In 100% of the cases so far, we have had success in getting candidate dogs in the cabin of the airplane when traveling to our classes.
This Weeks Medical Alert Dog Monday Youtube Video question comes from Cindy. Cindy wants to attend my Iowa Diabetic Alert / Medical Alert Dog Class but will have to travel there by airplane from the east coast. She wants to know if the dogs are technically not service dogs yet, do they have to ride in the cargo hold? See what my answer is to this question in this weeks Medical Alert Dog Monday Youtube Video.
I have exciting news. The University of California at Irvine is taking air samples and testing them in a gas chromatograph mass spectrometer. They are trying to determine exactly what (our migraine alert dog) is smelling.
This Weeks Medical Alert Dog Monday Youtube Video question comes from Jason from Chicago Illinois. He writes, “I am interested in purchasing an alert dog. There’s a company out in Virginia that offers guarantees on it’s diabetic alert dogs. The thought of a guarantee is very appealing to me. I see that you do not have guarantees on your already trained dogs or your training classes. Why is that?”
I know that warranties and performance guarantees are great for cars, homes and cable services, but have you ever thought about how ridiculous it sounds to give out a performance guarantee on a living, breathing, feeling, sentient being? I know the idea of a guarantee on a dog can sound sexy because its safe, comforting and reassuring but is it really all its hyped up to be? Check out this weeks Medical Alert Dog Monday Youtube video where I talk about why I would never offer a guarantee and why, in reality, it might be a good thing.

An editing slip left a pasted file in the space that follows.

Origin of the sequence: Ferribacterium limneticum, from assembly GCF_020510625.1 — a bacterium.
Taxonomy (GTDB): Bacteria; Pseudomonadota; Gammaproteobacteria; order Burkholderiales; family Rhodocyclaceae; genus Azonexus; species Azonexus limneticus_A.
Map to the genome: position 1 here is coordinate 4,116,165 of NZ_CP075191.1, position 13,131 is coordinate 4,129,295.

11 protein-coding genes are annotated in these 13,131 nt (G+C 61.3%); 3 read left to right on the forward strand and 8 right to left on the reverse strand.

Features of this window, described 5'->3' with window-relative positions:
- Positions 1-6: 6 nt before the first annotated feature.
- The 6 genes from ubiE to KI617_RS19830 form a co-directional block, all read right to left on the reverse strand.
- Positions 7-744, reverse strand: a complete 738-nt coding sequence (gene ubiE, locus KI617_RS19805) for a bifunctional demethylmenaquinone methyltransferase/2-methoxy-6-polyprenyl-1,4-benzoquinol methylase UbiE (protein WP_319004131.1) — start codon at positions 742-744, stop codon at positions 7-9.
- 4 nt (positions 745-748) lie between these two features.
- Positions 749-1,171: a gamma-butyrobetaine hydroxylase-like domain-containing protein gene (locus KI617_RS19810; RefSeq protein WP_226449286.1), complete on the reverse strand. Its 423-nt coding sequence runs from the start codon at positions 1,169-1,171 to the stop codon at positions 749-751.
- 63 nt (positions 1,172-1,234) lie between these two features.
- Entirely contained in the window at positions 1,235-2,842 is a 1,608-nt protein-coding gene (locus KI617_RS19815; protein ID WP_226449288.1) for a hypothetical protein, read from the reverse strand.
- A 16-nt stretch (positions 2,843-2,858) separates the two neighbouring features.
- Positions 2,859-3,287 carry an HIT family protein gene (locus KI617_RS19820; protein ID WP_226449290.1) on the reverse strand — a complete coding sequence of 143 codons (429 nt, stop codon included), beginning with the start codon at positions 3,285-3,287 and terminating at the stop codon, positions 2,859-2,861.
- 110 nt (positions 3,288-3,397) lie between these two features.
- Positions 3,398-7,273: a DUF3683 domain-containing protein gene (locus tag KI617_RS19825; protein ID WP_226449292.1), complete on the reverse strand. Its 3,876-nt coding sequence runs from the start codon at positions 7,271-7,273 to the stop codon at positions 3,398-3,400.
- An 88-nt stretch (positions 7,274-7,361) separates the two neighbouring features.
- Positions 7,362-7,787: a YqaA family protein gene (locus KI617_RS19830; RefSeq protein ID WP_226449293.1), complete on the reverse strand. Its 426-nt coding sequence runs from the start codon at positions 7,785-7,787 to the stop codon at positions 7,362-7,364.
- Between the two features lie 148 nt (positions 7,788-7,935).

We drove Brayden out to College, along with his buddy Bella, driving away and leaving him there is hard enough as a parent, never mind that he is a diabetic. Without Bella we would have gone crazy with worry, she is the only thing positive for Brayden that has come out of the word diabeties. The Diabetic Alert Dog Training classes were the best investment we ever made They gave my sons story not a happy ending but a happy new beginning, a future You can’t put a price on that, it’s Priceless!
Robin from Indianapolis Indiana has a 17 year old Type 1 Diabetic child. She, like most mothers of children with diabetes, is worried about diabetes management in college. Like the vast majority of families with diabetics, Robin cannot afford to purchase an already trained diabetic alert dog for her son. Robin and her son will be training their own diabetic alert dog and want to know when is it the right time to start training a Diabetic Alert Dog for use in college.
I have actually helped to get several students off to college with a trained diabetic alert dog. The photo above is of Brayden and Bella, one of my Canadian students who came to one of my diabetic alert dog classes during his Senior year in high school. I have also helped several college students train a dog to alert to their diabetes while they were still in college. See what this weeks Medical Alert Dog Mondays Youtube Video’s answer is. Will I recommend you star training freshman year, during the summer or the week you start college?
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Mary McNeight and Service Dog Academy have been pillars of justice, advocacy and education in the medical alert dog community. If you would like to support this mission, you may do so using the paypal link below.